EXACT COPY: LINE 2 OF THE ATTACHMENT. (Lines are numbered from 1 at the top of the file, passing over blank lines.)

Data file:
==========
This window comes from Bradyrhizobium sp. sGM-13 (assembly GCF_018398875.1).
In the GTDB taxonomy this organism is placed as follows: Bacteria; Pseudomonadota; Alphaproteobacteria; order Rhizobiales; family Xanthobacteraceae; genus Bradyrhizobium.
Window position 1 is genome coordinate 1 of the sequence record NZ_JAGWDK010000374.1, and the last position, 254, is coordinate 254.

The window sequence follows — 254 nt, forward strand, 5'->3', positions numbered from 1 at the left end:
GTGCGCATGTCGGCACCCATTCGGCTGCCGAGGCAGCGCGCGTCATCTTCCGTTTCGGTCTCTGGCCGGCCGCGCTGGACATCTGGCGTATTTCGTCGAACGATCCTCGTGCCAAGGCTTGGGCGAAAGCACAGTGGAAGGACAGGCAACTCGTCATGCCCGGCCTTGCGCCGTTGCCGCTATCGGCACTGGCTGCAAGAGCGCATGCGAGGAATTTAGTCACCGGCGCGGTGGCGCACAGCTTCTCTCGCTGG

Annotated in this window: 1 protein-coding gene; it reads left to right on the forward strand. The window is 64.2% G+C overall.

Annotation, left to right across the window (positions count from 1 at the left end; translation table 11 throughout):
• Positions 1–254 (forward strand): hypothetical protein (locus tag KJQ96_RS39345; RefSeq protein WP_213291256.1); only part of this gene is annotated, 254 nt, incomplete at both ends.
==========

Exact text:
In the GTDB taxonomy this organism is placed as follows: Bacteria; Pseudomonadota; Alphaproteobacteria; order Rhizobiales; family Xanthobacteraceae; genus Bradyrhizobium.